Quevenois wrote:Well, in today's dialects, normally there are 2 sorts of r's : one that is an alveolar tap (as tt in "better" in some American dialects), the other one is a strange sound, halfway between the alveolar tap we've just mentioned, a z sound and a s sound as in "pleasure". It's similar to the Czech sound ř.
Slender s is just as English sh.
ILuvEire wrote:Slender s is just as English sh.
So slender and broad <s> are both [S]?
Quevenois wrote:(and English, because most non-native speakers' pronunciation is heavily influenced by English).
and Now You're Talking teaches Ulster Irish (with several Standard Irish features).
Double slender n (which doesn't exist in Munster) is dental and is much palatalised, and is close to the English n in "new". It's like Spanish ñ and Italian or French gn.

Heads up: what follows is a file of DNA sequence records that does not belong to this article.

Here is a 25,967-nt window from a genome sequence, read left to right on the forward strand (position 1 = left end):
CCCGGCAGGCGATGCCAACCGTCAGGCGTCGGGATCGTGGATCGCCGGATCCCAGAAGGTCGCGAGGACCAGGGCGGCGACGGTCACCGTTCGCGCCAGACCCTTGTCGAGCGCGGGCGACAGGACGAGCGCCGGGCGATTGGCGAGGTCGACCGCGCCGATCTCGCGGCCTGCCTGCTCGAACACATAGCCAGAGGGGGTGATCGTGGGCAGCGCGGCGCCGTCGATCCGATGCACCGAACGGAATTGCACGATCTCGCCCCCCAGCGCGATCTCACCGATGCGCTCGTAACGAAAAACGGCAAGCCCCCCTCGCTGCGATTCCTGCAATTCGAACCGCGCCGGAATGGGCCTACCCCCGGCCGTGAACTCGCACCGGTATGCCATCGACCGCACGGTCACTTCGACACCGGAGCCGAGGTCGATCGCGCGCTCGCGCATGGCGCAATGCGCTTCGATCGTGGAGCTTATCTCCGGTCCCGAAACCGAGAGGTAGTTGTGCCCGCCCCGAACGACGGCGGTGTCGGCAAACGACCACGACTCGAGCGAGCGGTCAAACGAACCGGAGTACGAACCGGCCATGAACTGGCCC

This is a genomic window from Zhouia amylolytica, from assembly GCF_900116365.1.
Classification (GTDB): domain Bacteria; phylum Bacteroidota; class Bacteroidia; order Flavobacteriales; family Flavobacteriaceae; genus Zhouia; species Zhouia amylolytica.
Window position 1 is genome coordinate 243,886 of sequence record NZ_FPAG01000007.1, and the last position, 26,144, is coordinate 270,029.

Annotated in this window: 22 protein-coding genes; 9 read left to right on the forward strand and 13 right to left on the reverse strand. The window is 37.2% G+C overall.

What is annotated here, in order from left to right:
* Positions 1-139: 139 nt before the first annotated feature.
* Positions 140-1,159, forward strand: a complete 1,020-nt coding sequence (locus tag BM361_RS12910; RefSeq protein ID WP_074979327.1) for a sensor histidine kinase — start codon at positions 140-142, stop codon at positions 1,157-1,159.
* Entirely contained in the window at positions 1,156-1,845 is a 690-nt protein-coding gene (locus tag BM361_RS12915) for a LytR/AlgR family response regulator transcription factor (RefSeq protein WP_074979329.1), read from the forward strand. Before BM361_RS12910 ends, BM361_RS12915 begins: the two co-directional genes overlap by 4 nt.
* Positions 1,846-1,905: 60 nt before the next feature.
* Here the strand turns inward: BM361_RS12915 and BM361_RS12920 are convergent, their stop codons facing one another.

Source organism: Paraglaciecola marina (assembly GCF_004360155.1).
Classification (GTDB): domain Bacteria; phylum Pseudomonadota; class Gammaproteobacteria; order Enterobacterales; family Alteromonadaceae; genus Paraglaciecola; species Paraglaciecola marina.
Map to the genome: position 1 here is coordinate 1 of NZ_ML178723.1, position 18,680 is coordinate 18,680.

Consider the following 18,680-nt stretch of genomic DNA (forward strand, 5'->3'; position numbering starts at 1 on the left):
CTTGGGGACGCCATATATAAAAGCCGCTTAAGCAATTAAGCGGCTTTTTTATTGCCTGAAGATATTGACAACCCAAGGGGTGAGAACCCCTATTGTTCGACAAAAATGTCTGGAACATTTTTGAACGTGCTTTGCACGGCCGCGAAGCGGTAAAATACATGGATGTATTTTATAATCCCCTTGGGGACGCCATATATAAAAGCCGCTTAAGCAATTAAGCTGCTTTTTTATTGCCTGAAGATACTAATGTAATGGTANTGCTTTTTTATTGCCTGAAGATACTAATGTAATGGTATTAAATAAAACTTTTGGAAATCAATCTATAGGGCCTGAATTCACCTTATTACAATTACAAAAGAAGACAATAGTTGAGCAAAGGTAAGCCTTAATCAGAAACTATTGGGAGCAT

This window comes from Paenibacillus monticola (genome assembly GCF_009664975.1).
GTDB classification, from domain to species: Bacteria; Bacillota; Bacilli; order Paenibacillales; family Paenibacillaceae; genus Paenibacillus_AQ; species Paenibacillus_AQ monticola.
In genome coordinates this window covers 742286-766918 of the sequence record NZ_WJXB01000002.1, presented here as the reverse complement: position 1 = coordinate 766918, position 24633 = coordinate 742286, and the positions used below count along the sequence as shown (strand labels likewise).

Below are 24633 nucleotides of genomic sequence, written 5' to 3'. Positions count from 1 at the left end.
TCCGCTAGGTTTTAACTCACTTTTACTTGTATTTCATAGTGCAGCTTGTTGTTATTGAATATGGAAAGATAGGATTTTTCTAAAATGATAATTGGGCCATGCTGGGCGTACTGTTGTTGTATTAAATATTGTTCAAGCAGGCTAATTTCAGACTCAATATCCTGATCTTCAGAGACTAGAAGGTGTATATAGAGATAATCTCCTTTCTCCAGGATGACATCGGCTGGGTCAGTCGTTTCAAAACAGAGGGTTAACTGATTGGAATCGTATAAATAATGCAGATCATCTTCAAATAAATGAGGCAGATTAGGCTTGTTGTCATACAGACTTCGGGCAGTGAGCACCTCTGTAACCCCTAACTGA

Is an duine atá i mo diaidh ocrach.
Supreemio wrote:Is an duine atá i mo diaidh ocrach.
To say someone is hungry you have to use the preposition ''ar''.
Tá ocras orm = I am hungry (lit: hunger is on me)
Tá ocras ar Sheán = Seán is hungry
Tá ocras ar an duine i mo dhiaidh = the person after me is hungry
This reminds me, could you direct me to a list of contractions, somewhere. It doesn't even have to be complete, just some of the common ones.
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